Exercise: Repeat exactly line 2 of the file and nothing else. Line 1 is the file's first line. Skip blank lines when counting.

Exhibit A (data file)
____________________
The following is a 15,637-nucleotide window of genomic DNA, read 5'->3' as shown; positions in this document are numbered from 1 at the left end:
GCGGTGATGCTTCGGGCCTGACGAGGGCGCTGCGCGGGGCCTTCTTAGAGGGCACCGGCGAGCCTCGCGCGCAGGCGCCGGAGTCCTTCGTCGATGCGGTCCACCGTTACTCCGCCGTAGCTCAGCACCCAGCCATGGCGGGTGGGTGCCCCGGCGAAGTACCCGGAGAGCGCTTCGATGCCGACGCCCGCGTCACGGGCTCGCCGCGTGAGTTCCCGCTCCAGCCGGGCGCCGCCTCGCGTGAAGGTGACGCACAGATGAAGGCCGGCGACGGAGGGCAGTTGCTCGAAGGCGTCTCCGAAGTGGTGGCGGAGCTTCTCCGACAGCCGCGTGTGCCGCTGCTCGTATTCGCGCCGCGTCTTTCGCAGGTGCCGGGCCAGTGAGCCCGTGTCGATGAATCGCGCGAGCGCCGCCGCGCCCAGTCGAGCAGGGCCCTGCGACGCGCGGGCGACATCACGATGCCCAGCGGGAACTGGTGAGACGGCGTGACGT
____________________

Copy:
GCGGTGATGCTTCGGGCCTGACGAGGGCGCTGCGCGGGGCCTTCTTAGAGGGCACCGGCGAGCCTCGCGCGCAGGCGCCGGAGTCCTTCGTCGATGCGGTCCACCGTTACTCCGCCGTAGCTCAGCACCCAGCCATGGCGGGTGGGTGCCCCGGCGAAGTACCCGGAGAGCGCTTCGATGCCGACGCCCGCGTCACGGGCTCGCCGCGTGAGTTCCCGCTCCAGCCGGGCGCCGCCTCGCGTGAAGGTGACGCACAGATGAAGGCCGGCGACGGAGGGCAGTTGCTCGAAGGCGTCTCCGAAGTGGTGGCGGAGCTTCTCCGACAGCCGCGTGTGCCGCTGCTCGTATTCGCGCCGCGTCTTTCGCAGGTGCCGGGCCAGTGAGCCCGTGTCGATGAATCGCGCGAGCGCCGCCGCGCCCAGTCGAGCAGGGCCCTGCGACGCGCGGGCGACATCACGATGCCCAGCGGGAACTGGTGAGACGGCGTGACGT